by J. Alex Knoll
Blazing Cosmic Flotsam
It’s not a pyrotechnic bonanza, but July’s Southern Delta Aquarids put on a show
The waxing crescent moon begins its climb into our evening skies, appearing as a thin crescent low in the west at dusk Thursday. Lined up diagonally beneath it are Mars and Regulus, the heart of Leo the lion. Spying either is a challenge so close after sunset, around 8:20, and so near the horizon. Although Regulus is lower and of course much more distant, Mars is near its farthest point from both the sun and from earth, so that it shines no brighter than your average star.
Friday marks the peak of summer’s best meteor shower, the Southern Delta Aquarid, with stray shooting stars appear sporadically for more than a week afterward. The young crescent moon sets early, and this display is at its best close to dawn, so skies will be dark. This is not a major shower, but it is consistent, producing 10 and even 20 meteors an hour, so if you spend even a half-hour looking, you’re likely to be rewarded.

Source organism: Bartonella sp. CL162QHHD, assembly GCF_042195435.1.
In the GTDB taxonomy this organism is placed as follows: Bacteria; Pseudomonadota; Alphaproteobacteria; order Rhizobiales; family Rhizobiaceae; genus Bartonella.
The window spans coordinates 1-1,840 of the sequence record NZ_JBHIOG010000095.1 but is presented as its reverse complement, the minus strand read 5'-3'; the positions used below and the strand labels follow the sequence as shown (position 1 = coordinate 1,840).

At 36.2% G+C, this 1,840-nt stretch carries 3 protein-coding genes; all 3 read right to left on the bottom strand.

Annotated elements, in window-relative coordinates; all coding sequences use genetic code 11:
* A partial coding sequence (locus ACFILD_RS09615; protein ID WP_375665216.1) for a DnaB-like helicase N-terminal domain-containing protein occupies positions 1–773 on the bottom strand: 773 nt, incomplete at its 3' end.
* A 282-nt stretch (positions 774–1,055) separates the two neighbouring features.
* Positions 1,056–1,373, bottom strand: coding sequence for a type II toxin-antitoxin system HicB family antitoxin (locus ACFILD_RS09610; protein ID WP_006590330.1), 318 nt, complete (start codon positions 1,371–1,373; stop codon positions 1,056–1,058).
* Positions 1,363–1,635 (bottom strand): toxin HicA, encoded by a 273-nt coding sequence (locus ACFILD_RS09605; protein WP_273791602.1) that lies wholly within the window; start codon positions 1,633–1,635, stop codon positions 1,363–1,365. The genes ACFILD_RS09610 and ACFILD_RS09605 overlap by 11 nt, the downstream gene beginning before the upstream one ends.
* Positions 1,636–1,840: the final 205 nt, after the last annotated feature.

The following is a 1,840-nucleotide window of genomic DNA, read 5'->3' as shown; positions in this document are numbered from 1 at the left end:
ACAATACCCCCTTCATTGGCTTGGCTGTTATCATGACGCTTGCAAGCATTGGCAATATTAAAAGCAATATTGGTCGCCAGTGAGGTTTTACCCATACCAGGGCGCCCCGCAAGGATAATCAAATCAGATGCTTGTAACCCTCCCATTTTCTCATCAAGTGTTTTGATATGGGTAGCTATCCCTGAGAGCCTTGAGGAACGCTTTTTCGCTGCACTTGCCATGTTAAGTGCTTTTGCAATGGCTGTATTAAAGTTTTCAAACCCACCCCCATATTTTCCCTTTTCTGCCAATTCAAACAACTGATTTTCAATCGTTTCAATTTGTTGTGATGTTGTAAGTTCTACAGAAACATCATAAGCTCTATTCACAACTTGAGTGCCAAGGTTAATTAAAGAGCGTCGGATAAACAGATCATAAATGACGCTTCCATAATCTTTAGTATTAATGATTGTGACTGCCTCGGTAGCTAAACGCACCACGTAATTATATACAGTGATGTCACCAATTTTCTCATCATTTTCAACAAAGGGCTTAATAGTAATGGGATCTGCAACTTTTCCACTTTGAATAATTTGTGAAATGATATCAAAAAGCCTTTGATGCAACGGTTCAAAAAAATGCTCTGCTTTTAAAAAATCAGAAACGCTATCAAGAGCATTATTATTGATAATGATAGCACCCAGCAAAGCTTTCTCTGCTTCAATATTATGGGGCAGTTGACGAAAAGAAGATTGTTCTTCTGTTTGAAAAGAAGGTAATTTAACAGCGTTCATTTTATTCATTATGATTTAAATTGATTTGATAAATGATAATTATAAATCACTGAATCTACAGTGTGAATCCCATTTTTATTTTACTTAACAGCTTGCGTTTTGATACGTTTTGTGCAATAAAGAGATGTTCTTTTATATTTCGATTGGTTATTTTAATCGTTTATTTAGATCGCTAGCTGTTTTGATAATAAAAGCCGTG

Meteors appear in the sky year-round as earth collides with bits of interstellar ice, dust and debris that ignite as they streak through our atmosphere. However, meteor showers deliver more than a random burst, as they are caused by long trails of this cosmic flotsam following the wake of comets orbiting our sun. Unlike the more prominent meteor showers like the Leonids or the Perseids, the Delta Aquarids, the result of an unknown comet, were not recognized as an annual phenomenon until the 19th century. One meteor shower, the Geminids, is caused by a passing asteroid.
The Southern Delta Aquarids emanate from Aquarius, which by 3am is as high as it gets, 45 degrees above the southern horizon. Meteors will appear to shoot to the north, east and west of this radiant.